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Clinton: "It's Our Job" To Prevent Another Attack On U.S. Diplomats

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Secretary of State Hillary Clinton testified before panels in the Senate and House of Representatives Wednesday about the deadly September attack on the U.S. consulate in Benghazi, Libya.

WASHINGTON - Once again, Clinton took responsibility for how the State Department handled the raid that killed four Americans, including Ambassador Chris Stevens.

She said she is determined to leave the State Department and her country safer, stronger and more secure.

Clinton and Sen. Ron Johnson, a Republican from Wisconsin, got into a heated exchange about the initial account of the attacks.

Johnson told the secretary of state, "We were misled that there was supposedly protests and then something sprang out of that, and assaults sprang out of that and that was easily ascertained that that was not the fact and the American people could've known that within days and they didn't know that."

Clinton responded, "With all due respect, the fact is we had four dead Americans. Was it because of a protest or was it because of guys out for a walk one night and decided they'd go kill some Americans? What difference at this point does it make? It is our job to figure out what happened and do everything we can to prevent it from ever happening again, senator."

The secretary of state became emotional when speaking about her time with the families of the victims of the Libyan raid.

"For me, this is not just a matter of policy. This is personal," Clinton said. "I stood next to President Obama as the Marines carried those flag draped caskets off the plane at [Joint Base] Andrews. I put my arms around the mothers and fathers, the sisters and brothers, the sons and daughters and the wives left alone to raise their children."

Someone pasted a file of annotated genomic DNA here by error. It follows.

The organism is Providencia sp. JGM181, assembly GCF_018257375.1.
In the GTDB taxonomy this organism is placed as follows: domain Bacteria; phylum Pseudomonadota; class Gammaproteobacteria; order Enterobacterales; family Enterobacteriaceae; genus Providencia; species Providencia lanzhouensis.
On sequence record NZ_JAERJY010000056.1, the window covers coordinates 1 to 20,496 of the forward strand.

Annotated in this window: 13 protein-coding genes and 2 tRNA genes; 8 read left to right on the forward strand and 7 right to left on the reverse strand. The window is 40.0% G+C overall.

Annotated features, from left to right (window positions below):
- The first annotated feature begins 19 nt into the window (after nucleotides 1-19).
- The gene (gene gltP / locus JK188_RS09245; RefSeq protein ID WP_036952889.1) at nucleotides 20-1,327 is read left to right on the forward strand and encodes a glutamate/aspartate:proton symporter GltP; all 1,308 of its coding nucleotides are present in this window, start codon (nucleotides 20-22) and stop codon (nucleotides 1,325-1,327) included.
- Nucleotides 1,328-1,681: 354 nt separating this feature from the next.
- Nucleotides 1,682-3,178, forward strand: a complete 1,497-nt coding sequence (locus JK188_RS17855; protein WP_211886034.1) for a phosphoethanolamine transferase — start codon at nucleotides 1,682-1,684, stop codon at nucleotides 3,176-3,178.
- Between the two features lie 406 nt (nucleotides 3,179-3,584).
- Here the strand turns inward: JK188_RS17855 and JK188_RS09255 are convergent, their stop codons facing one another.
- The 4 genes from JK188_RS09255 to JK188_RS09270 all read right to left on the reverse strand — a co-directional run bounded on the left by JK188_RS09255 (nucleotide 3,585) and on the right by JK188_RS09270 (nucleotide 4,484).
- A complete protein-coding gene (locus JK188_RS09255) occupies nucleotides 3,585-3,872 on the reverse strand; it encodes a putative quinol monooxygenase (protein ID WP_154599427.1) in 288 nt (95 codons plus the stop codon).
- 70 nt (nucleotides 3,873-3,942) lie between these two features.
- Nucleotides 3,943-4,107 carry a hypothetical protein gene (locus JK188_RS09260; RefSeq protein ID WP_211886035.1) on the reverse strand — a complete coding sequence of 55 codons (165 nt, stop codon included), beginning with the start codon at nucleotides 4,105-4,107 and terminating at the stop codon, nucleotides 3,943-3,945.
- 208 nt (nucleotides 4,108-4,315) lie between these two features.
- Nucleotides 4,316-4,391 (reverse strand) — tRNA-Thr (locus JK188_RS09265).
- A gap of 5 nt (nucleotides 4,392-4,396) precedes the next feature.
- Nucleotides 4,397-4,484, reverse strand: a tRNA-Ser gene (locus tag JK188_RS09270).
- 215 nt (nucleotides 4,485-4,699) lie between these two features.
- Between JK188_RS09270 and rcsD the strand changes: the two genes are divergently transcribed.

An independent review board was highly critical of how the State Department handled the attack and its aftermath and gave 29 recommendations on how to improve security for U.S. diplomatic missions.

Clinton's remorse was not enough though for several Republican lawmakers, who have been waiting for months to question her.

"The answers, frankly, that you've given this morning are not satisfactory to me," said Sen. John McCain of Arizona. "The American people deserve to know answers, and they certainly don't deserve false answers."

"I would have relieved you of your post," said Sen. Rand Paul of Kentucky. "I think it's inexcusable."

Senator Paul and others criticized the State Department's failure to provide additional security to the Benghazi outpost, which had been requested.

Democrats, meanwhile, praised Clinton for her implementation of a review board's recommendations following the deadly attack.

They also warned against a game of "gotcha" politics.

"We need to be clear eyed that there is blame to be shared right here in Congress," said Rep. Eliot Engel of Westchester.

Throughout the hearing, Clinton defended the State Department, and even pushed lawmakers for more funding to better secure U.S. embassies.

"We need your help to help us pay for what we're trying to do," she said.

Clinton was scheduled to testify in December, but her testimony was delayed by a concussion that sent her to the hospital with a blood clot.

This will be one of Clinton's final acts as secretary of state.

Sen. John Kerry of Massachusetts was nominated by President Barack Obama to be her successor.

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